I am Pre-Occupied. Which is simply another way of saying that I am playing catch-up on the Occupy Wall Street phenomenon as it is being played out here on Cape Cod, across our country and throughout the world.

I have read essays and articles thoughtfully provided me by members of this congregation, I have spent time on the Occupy Wall Street website , I have absorbed the various op-ed pieces in the New York Times, Boston Globe, Wall Street Journal, etc. I have paid close attention to allegations that the Occupy movement is being co-opted by the radical anti-Israel/pro-Palestinian left; that it is merely the mirror opposite of the Tea Party movement; that it is a phenomenon that will not last until spring (despite the frequent comparisons with the “Arab Spring”).

I have, in my lifetime, participated in a good many demonstrations: for civil rights and against the Vietnam War in the ‘60s; to free Soviet Jewry in the ‘70s and ‘80s; to raise awareness about HIV and AIDS, on behalf of gay rights and equal marriage in more recent years. I am a believer in the potential for mass advocacy and the power of the many to help shape  attitudinal–and ultimately societal–change.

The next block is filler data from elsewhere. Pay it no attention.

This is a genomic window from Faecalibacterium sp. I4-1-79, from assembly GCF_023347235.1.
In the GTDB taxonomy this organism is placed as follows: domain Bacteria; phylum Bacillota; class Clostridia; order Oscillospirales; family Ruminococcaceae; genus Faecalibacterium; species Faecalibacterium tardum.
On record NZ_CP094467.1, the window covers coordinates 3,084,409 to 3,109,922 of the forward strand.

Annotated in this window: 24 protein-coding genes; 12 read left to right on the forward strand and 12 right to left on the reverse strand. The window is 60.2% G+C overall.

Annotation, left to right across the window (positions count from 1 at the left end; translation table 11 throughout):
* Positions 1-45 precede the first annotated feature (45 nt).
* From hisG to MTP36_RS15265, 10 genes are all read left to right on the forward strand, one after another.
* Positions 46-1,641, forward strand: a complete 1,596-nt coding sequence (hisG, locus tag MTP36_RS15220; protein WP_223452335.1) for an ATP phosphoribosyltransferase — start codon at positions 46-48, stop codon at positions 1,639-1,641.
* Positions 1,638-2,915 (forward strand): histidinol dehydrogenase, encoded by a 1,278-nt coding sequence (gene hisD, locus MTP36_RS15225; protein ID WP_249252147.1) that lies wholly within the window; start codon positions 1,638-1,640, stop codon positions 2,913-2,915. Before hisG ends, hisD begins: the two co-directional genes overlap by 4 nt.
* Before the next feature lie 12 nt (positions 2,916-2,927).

I endorse, emotionally, much of what I hear emerging from the Occupy movement. I resonate to its message about the crippling and corrosive inequities in American society; I have diminished faith in our elected officials to bring about systemic change; I fear for our society in which our national priorities seem so badly skewed and painfully distorted away from those values I cherish as a Jew, chief among them our obligation to care for the least among us. But I am not (yet) prepared to stand with the Occupy crowd because its big-tent, everyone-has-a-voice, all-inclusive nature leaves me wondering what the Occupy movement intends, what means it endorses to effect the societal change it demands. This movement has done an excellent job of identifying the problem; it has not (yet) done a commensurate job with articulating potential solutions.

I do not believe that such change will occur outside the existing structure of government. But I am, simultaneously, pessimistic about the prospects for meaningful changes in the federal government in the near term. How do we get from “here” to “there”, from the painful reality of our growing class disparities to the ideal society we envision and whose fundamentals our prophets spoke of milennia ago? Believe me, if I thought I had the answer to those questions I would be trying to make my voice heard in an Occupy gathering.

So I will continue to monitor this movement; I will continue to read and to listen to passionate friends; I will endeavor to find the kernels of wheat among the chaff of Occupy rhetoric in the hope of finding guidance and inspiration.

I am grateful for the fact that the Occupy movement serves to remind all of us that our nation’s potential for compassionate greatness remains worthy of our attention, our devotion and the risks that are always involved in bringing about meaningful change.

Reb Elias